CARE welcomes federal government aid boost to Afghanistan
CARE Australia today welcomed Prime Minister Julia Gillard’s announcement to increase Australia’s foreign aid to Afghanistan from $165 million to $250 million-a-year by 2015-16. The aid will help Afghanistan expand basic service delivery in health and education and improve governance and public financial management.
CARE Australia CEO Dr Julia Newton-Howes welcomed the Government’s ongoing commitment and support to Afghanistan's long-term development. ‘Over the past two decades, Afghanistan has faced extended conflicts, drought and massive population displacement, all of which have contributed to extreme poverty throughout the country,’ Dr Julia NewtonHowes said.
‘Since the signing of the Bonn Agreement on 5 December 2001, Afghanistan with the help of the international community, has taken major steps towards democracy and stability, and improving the lives of the Afghan people. ‘For example, female education has faced significant obstacles in Afghanistan, yet with Australia’s assistance, enormous gains have been made. Now 2.4 million Afghan girls are enrolled in school, compared to just 5,000 in 2001,’ Dr Newton-Howes said.
CARE has run education programs in Afghanistan for more than 15 years, with a number of projects providing educational opportunities for around 45,000 marginalised children, young people and adults in areas with no access to formal schools. CARE also runs the only non-state lower secondary education for girls program in the country. ‘However, more work is needed,’ said Dr Julia Newton-Howes. ‘Girls in secondary and higher level education face the greatest challenges. While 1.9 million Afghan girls are enrolled in primary school, this drops to just over 400,000 girls in secondary school and just over 120,000 in higher level education. ‘When educated, women are more likely to have healthy babies, to send their children to school and the health of their entire family improves. Donors and the Government of Afghanistan must give priority to keeping girls in school; the future of Afghanistan depends on it,’ she said.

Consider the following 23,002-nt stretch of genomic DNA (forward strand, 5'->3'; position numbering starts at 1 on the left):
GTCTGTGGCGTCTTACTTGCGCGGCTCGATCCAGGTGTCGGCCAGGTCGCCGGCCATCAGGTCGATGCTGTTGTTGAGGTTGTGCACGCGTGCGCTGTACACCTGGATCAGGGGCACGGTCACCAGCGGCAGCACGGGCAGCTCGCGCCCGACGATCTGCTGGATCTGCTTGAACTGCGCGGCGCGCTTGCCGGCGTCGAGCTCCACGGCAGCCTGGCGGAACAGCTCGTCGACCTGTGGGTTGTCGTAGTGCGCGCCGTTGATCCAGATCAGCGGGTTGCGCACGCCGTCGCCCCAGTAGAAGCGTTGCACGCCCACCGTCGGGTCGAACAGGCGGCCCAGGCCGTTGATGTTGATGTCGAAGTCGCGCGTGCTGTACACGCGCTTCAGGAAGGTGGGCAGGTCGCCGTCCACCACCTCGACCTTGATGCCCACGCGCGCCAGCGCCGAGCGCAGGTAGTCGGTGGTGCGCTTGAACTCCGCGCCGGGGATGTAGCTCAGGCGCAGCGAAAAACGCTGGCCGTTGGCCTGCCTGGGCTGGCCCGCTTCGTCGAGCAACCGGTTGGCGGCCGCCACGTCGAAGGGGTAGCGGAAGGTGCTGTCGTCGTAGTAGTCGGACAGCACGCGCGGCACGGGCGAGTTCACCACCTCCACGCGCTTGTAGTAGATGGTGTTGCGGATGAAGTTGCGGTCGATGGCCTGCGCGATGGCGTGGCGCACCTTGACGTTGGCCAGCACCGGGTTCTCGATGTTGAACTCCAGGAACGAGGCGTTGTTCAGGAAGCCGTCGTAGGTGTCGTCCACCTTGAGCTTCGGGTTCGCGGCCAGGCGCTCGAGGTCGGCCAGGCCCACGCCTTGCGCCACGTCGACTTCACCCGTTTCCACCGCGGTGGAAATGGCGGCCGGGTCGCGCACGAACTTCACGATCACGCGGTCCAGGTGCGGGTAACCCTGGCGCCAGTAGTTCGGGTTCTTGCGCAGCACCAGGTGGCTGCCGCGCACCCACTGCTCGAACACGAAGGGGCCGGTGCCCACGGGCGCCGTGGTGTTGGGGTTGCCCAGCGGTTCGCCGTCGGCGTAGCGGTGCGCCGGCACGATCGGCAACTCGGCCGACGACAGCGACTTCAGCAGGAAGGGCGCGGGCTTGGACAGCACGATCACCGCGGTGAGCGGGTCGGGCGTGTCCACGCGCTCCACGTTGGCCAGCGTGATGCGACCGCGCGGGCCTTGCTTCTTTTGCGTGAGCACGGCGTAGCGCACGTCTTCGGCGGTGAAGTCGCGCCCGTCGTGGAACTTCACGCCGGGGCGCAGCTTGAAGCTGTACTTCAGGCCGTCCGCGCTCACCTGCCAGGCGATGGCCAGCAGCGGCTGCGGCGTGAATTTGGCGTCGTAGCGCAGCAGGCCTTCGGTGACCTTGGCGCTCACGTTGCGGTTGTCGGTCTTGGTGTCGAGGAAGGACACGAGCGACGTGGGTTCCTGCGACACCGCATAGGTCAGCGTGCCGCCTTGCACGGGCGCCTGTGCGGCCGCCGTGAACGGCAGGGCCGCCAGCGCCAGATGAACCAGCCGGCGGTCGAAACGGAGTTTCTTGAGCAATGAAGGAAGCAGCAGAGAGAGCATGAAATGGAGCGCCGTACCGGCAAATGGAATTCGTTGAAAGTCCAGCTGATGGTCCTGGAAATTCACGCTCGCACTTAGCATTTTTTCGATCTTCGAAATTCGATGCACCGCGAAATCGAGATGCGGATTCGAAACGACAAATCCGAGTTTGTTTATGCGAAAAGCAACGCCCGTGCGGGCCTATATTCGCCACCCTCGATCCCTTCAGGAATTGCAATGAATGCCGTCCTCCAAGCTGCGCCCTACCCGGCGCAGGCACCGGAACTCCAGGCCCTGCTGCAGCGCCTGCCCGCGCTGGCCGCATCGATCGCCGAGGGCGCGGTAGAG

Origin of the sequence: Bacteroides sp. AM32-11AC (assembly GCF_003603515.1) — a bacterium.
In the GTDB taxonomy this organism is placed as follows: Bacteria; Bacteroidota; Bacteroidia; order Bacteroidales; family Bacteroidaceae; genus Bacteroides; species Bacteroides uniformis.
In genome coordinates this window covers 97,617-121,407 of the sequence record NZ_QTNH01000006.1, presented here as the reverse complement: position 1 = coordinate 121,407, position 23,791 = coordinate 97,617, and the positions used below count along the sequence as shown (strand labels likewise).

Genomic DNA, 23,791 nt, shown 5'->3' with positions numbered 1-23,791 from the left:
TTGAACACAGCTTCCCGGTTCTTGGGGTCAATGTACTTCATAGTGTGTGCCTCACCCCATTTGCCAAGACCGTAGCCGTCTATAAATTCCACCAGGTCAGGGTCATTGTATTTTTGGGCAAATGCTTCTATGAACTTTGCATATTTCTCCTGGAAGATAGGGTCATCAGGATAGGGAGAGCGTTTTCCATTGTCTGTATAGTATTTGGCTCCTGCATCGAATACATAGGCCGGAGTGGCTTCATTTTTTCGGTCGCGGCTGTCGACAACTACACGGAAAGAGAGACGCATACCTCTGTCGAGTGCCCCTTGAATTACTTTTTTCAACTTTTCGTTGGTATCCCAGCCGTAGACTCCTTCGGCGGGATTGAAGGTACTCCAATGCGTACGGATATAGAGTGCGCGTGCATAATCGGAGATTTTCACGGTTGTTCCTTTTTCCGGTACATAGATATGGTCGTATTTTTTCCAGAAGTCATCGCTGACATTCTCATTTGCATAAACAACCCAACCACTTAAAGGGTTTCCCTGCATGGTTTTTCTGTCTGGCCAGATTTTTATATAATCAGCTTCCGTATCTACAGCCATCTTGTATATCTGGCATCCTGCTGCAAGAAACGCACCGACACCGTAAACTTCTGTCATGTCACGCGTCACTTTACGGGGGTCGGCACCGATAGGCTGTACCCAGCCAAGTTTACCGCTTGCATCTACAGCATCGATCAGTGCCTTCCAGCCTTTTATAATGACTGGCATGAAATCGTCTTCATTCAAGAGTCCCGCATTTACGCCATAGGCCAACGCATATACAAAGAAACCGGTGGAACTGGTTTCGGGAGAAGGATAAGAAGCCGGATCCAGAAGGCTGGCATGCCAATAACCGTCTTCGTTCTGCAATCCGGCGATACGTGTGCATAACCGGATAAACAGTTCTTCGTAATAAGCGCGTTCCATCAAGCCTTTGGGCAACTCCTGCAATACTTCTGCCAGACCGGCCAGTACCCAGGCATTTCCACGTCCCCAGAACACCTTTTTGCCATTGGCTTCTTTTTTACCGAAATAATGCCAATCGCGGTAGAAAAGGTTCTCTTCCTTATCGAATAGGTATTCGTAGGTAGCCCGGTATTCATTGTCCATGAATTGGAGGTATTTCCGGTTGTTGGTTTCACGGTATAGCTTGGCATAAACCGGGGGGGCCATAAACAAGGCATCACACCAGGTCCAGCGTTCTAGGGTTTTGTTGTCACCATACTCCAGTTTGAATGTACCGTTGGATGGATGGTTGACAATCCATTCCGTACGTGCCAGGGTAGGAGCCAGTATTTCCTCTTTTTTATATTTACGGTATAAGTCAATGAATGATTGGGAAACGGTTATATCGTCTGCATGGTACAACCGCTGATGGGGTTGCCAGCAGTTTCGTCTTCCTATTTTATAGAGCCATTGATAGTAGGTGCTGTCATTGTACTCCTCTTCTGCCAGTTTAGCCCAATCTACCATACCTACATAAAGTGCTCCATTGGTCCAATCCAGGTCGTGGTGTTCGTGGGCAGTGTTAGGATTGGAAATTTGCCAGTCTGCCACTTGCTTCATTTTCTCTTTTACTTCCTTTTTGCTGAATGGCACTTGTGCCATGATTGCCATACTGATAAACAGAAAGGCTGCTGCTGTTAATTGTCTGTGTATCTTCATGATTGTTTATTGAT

Dr Newton-Howes said that non government organisations played an essential role in delivering services to Afghanistan. ‘To ensure that Australia’s aid reaches the neediest people in hard to reach places, providing aid through non government organisations is essential.’ CARE’s work in Afghanistan began in 1961. Following the Russian invasion it suspended activities from 1980 to 1989. Since then, CARE has responded to both man-made and natural disasters and its projects include food distribution, community-led reconstruction, education, micro finance, working with internally displaced people (specifically women) and maternal and child health.